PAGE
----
One of my favorite things to eat is the blue crab (Callinectes sapidus). Its Latin name translates as “beautiful swimmer,” and it is indeed a lovely creature to behold. It’s not so pretty when molting, but it remains ever tasty. There’s no crab that compares eating-wise, except for maybe the 大閘蟹 (dazhaxie, or hairy crabs) from 阳澄湖 (Yangcheng Lake), just outside of Shanghai. 大閘蟹 are, not suprisingly, increasingly rare.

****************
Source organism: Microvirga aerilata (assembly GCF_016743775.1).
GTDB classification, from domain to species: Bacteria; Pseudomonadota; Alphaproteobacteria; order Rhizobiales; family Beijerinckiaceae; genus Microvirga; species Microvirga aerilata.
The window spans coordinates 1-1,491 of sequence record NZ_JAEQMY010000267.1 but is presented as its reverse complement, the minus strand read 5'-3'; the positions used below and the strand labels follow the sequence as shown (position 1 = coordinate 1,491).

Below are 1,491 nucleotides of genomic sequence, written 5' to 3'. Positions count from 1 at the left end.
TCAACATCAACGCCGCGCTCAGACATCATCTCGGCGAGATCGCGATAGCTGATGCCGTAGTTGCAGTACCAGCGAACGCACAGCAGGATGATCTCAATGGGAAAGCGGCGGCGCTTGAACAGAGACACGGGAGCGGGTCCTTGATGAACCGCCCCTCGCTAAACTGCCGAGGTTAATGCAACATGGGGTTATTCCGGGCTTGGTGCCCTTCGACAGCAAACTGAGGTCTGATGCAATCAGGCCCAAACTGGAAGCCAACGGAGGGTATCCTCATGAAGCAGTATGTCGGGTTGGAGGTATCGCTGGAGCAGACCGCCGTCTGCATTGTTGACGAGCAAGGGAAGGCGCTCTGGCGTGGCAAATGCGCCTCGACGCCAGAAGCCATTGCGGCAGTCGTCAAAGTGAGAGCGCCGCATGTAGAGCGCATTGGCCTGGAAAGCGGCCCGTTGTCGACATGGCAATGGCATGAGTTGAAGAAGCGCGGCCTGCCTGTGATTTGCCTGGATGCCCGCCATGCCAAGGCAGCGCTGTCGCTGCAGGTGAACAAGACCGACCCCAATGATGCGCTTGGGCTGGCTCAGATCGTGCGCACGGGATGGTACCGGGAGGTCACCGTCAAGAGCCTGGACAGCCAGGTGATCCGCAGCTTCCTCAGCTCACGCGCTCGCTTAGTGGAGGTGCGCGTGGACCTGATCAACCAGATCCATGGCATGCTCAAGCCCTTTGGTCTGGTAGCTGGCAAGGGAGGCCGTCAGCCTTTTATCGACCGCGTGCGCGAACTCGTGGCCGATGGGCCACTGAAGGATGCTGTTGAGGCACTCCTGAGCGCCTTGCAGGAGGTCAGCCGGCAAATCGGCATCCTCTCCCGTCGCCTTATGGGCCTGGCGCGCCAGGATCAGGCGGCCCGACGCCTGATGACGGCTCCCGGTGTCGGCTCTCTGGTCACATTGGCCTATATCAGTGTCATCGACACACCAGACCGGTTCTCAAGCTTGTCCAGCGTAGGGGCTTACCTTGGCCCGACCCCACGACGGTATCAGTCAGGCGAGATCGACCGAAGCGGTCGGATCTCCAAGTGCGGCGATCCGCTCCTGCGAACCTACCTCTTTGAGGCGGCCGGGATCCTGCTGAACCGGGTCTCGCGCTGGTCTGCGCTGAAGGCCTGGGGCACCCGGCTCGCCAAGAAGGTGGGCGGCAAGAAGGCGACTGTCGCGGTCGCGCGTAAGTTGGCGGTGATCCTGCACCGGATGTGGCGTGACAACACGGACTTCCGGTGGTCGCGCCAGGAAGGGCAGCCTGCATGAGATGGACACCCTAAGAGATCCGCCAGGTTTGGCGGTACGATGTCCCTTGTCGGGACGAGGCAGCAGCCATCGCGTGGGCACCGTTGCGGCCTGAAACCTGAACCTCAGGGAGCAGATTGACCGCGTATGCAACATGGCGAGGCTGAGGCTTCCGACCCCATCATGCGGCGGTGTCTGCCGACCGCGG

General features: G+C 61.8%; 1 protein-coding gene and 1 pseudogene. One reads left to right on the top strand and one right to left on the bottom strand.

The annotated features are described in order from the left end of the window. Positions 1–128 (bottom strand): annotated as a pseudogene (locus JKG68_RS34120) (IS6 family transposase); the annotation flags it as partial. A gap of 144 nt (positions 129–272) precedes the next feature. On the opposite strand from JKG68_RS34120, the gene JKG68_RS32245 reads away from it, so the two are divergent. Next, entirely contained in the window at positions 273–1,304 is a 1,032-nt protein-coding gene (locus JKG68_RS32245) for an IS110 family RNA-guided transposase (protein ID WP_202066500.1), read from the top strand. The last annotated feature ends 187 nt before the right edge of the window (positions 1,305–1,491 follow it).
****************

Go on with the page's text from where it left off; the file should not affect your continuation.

Blue crab also just made the list of endangered American foods. When I was a kid, my family would take roadtrips to the Chesapeake Bay just to eat. It was a churning, veritable feast. My dad would tie a pork rib on some string, and I would fling it into the surf. After a few minutes, I’d reel back in five or so crabs clinging desperately to their catch, and I’d hurriedly pry off my catch, almost as desperately, into the pot. Now, the Chesapeake is in such bad shape. I wonder if it still smells as I remember of brine and kelp and sand, or if today it reeks of rot and death.